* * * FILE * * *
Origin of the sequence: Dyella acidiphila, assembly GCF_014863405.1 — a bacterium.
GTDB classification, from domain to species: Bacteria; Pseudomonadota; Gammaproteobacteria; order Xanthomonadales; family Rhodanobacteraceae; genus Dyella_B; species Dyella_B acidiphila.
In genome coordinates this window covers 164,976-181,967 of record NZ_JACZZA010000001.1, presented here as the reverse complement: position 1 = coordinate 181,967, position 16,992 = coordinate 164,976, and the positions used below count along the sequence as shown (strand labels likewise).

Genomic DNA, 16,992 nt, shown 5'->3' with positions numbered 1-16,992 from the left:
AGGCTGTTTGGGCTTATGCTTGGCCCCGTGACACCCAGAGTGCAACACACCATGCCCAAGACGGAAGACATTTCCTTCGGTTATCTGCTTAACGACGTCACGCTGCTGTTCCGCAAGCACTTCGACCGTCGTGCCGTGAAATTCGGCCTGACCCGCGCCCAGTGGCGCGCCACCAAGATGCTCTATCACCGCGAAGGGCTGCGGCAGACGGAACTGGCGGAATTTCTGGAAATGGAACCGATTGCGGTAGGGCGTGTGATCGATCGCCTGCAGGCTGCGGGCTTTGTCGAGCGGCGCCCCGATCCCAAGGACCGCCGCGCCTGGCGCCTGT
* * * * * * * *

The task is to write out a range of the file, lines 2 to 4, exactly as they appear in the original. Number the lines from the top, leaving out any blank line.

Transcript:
GTDB classification, from domain to species: Bacteria; Pseudomonadota; Gammaproteobacteria; order Xanthomonadales; family Rhodanobacteraceae; genus Dyella_B; species Dyella_B acidiphila.
In genome coordinates this window covers 164,976-181,967 of record NZ_JACZZA010000001.1, presented here as the reverse complement: position 1 = coordinate 181,967, position 16,992 = coordinate 164,976, and the positions used below count along the sequence as shown (strand labels likewise).

Genomic DNA, 16,992 nt, shown 5'->3' with positions numbered 1-16,992 from the left: